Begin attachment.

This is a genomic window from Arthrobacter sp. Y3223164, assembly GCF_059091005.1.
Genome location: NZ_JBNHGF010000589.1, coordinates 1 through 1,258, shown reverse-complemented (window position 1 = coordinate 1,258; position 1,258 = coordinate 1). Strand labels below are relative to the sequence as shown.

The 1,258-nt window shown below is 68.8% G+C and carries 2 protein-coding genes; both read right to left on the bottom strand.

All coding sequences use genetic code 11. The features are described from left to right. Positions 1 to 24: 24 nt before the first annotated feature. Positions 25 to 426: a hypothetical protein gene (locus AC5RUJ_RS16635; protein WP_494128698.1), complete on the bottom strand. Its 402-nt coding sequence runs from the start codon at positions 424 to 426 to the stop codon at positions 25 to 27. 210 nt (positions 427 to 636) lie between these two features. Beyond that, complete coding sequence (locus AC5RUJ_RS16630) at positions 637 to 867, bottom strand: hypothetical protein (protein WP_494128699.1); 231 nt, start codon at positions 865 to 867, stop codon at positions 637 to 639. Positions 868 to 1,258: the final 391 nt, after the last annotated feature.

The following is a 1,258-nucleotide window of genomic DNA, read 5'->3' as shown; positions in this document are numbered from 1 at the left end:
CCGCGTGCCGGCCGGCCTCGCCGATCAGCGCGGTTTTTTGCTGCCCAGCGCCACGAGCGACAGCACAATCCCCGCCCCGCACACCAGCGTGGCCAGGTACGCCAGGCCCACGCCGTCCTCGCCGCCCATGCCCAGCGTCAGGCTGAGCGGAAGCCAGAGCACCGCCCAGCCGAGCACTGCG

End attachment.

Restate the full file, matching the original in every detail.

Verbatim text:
This is a genomic window from Arthrobacter sp. Y3223164, assembly GCF_059091005.1.
Genome location: NZ_JBNHGF010000589.1, coordinates 1 through 1,258, shown reverse-complemented (window position 1 = coordinate 1,258; position 1,258 = coordinate 1). Strand labels below are relative to the sequence as shown.

The 1,258-nt window shown below is 68.8% G+C and carries 2 protein-coding genes; both read right to left on the bottom strand.

All coding sequences use genetic code 11. The features are described from left to right. Positions 1 to 24: 24 nt before the first annotated feature. Positions 25 to 426: a hypothetical protein gene (locus AC5RUJ_RS16635; protein WP_494128698.1), complete on the bottom strand. Its 402-nt coding sequence runs from the start codon at positions 424 to 426 to the stop codon at positions 25 to 27. 210 nt (positions 427 to 636) lie between these two features. Beyond that, complete coding sequence (locus AC5RUJ_RS16630) at positions 637 to 867, bottom strand: hypothetical protein (protein WP_494128699.1); 231 nt, start codon at positions 865 to 867, stop codon at positions 637 to 639. Positions 868 to 1,258: the final 391 nt, after the last annotated feature.

The following is a 1,258-nucleotide window of genomic DNA, read 5'->3' as shown; positions in this document are numbered from 1 at the left end:
CCGCGTGCCGGCCGGCCTCGCCGATCAGCGCGGTTTTTTGCTGCCCAGCGCCACGAGCGACAGCACAATCCCCGCCCCGCACACCAGCGTGGCCAGGTACGCCAGGCCCACGCCGTCCTCGCCGCCCATGCCCAGCGTCAGGCTGAGCGGAAGCCAGAGCACCGCCCAGCCGAGCACTGCG